Why Your Home Is the Workplace of the Future

As the world reels from the impact from the rapid spread of Covid-19, one thing is becoming increasingly apparent:  More jobs are able to be done remotely than previously thought. This is the workplace of the future and although working from home has historically been accessible only for about 25 percent of US workers, organizations across the U.S. and globally are rushing to put measures in place to allow more employees to work remotely.

While it’s difficult to say the degree to which these changes will be permanent, there’s little doubt that this crisis will dramatically change how work gets done in the future. Here are a few reasons why we believe remote work will become more standard in the future.

Companies Still Need to Produce

It’s true that most of today’s work that can be done remotely is considered “knowledge work,” i.e. work that’s already done electronically. Think programmers, writers, marketers, architects, designers, accountants, etc. If a job relies on internet and computer technology to get work done, it likely can be done remotely.

But other types of service employees will likely also start working from home more frequently. Think customer service, IT support, education and training, and even healthcare jobs. This is a trend that started long before Covid-19 swept the globe, with the portion of remote workers in the labor force tripling over the past 15 years. With more companies needing their employees to stay home, it’s likely they’ll find ways to have a wider range of employees work remotely even after the crisis has passed.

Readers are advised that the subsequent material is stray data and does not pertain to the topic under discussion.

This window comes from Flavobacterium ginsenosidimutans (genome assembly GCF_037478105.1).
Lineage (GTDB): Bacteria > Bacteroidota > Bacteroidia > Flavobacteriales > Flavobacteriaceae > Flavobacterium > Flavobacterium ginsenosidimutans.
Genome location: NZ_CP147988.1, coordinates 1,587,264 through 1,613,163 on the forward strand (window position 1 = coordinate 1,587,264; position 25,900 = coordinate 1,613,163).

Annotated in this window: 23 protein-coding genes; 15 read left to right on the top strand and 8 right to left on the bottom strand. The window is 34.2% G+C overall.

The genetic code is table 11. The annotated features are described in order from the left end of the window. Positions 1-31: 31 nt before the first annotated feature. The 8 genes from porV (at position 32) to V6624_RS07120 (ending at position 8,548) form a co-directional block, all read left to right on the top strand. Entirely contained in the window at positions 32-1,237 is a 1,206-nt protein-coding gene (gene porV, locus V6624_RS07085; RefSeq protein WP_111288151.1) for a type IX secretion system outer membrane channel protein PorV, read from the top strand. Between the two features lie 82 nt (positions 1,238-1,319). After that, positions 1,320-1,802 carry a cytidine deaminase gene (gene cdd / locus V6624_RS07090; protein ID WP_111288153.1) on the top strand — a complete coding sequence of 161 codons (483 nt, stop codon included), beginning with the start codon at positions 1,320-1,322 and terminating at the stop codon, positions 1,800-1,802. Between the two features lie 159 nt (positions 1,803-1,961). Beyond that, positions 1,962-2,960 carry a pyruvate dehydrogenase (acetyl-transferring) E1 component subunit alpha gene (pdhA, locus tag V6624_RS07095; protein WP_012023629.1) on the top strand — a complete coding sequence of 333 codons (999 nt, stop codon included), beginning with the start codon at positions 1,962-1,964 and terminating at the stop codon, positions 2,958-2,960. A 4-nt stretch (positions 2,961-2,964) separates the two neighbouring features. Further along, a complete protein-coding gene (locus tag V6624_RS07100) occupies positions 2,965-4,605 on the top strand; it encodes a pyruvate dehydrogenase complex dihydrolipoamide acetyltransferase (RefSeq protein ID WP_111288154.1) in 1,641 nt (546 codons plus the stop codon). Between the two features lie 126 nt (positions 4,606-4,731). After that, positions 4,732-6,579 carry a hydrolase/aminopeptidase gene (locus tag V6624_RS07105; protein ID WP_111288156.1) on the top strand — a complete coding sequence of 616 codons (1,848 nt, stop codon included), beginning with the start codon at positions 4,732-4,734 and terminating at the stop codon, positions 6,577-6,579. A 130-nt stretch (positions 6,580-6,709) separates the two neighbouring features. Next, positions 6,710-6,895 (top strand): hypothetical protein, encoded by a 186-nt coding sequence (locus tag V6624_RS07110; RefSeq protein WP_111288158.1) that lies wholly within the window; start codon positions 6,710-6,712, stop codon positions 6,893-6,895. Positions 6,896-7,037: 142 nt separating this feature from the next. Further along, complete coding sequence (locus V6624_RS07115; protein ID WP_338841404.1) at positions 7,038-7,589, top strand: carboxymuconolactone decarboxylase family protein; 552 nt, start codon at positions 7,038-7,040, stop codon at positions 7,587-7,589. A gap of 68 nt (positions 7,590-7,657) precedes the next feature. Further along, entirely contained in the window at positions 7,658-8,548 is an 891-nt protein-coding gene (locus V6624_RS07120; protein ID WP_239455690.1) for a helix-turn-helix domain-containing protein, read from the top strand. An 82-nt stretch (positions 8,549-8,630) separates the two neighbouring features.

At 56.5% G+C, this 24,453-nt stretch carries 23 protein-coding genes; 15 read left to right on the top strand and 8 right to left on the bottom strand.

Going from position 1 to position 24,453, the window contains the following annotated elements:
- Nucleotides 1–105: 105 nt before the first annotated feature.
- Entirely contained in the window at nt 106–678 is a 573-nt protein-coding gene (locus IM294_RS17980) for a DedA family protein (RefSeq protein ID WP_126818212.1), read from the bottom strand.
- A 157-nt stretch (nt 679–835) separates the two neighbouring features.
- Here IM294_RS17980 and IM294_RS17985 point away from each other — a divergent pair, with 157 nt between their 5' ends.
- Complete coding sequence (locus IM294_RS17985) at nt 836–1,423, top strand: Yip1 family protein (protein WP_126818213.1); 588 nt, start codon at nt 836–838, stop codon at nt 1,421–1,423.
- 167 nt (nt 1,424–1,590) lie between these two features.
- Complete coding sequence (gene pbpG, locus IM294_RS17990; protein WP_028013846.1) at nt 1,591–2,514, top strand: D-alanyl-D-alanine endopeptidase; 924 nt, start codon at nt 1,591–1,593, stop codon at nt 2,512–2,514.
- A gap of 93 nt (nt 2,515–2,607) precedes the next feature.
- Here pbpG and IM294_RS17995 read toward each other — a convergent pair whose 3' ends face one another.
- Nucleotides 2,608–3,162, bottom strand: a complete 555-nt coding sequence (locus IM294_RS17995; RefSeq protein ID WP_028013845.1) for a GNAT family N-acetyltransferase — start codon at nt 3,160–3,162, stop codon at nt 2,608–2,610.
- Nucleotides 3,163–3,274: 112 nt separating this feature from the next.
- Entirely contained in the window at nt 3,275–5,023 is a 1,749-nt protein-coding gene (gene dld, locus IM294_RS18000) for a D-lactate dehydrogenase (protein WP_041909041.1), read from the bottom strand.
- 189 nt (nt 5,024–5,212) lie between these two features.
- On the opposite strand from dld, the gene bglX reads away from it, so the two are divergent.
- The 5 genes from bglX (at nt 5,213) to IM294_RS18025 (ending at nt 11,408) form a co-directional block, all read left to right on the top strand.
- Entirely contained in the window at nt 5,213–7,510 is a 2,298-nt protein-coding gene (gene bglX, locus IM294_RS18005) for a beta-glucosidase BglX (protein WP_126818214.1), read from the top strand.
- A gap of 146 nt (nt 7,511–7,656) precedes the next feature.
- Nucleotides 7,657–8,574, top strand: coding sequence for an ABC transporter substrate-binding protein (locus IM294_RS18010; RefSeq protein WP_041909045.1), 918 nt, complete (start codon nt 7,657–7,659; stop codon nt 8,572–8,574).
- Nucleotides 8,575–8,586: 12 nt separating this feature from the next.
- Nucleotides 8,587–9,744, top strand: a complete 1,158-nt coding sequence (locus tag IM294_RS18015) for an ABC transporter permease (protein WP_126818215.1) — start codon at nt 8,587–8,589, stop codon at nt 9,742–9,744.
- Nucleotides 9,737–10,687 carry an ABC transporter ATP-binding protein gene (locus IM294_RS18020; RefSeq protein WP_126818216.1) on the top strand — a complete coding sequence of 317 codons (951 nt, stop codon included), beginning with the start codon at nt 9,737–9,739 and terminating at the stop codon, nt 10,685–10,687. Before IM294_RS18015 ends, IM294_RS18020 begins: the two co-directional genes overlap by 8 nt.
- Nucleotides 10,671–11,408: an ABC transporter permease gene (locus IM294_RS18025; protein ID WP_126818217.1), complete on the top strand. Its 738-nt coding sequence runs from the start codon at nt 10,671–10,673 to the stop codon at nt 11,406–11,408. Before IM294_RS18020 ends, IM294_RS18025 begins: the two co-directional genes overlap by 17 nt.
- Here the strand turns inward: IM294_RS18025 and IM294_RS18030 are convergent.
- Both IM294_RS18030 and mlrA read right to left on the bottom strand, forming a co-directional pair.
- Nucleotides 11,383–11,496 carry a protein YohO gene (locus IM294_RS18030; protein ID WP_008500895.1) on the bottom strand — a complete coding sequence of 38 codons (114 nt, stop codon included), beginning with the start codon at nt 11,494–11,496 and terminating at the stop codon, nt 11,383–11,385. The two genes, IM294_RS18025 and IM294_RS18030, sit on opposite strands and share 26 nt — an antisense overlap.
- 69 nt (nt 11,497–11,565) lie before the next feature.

The Economics Require Remote Work

Unfortunately, this health crisis will have a larger economic impact in the U.S. and around the world. Already in the U.S. a record-breaking 6.6 million people filed for unemployment benefits in April, which is a head-spinning 3000 percent increase since March 2020. It’s clear that this isn’t a problem that will be fixed as soon as the threat of contracting the deadly virus is over.

For businesses, that will also likely mean a dramatic belt tightening. And making work more accessible remotely will play a key role in that. Companies will not only downsize to fit the current economic conditions, but they’ll also learn that they don’t necessarily need sprawling offices and fancy office furniture if workers can perform their same duties from home.

Technology Can Increase Capacity

None of this would be possible without the internet, of course. Technology has enabled a type of work that can really be done from anywhere at any time of day. That’s already been proven.

What’s different now is that technology is becoming the lynchpin in keeping workers productive and connected to their teams. Internet service providers have already lifted data caps to help people working from home stay productive, while collaboration platforms like Zoom and Microsoft Teams have seen the number of users quadruple.

The technology is there to support more remote workers, and it’ll likely only grow as the number of remote workers swell in the coming months and even years.

More Opportunities for Unemployed to Go Freelance It’s a sad and painful aspect of this crisis that so many people are finding themselves out of work. But for some, this might be the opportunity to become independent and go freelance. After all, the number of freelancers increased 12 percent in the three years after the last Great Recession. And while we have yet to see the true economic impact of the current crisis, there’s little reason to believe that, given the tools and the economic reality of our time, the number of freelancers won’t increase in the coming years.


Leo Gestetner

A serial entrepreneur for over 30 years with a track record of successful online and offline businesses. Leo is Co-Founder & CEO of Zenvoy (Building A.I. Driven Private Networking Communities) & is also Co-Founder & CEO of CitronWorks (A global marketplace of remote professionals ready to help entrepreneurs and companies achieve their goals). Leo is Founder & CEO of Heath Capital, a private equity firm that primarily takes control positions in Technology, Real Estate, and Consumer & Durable Goods Businesses and is very active in each investment.


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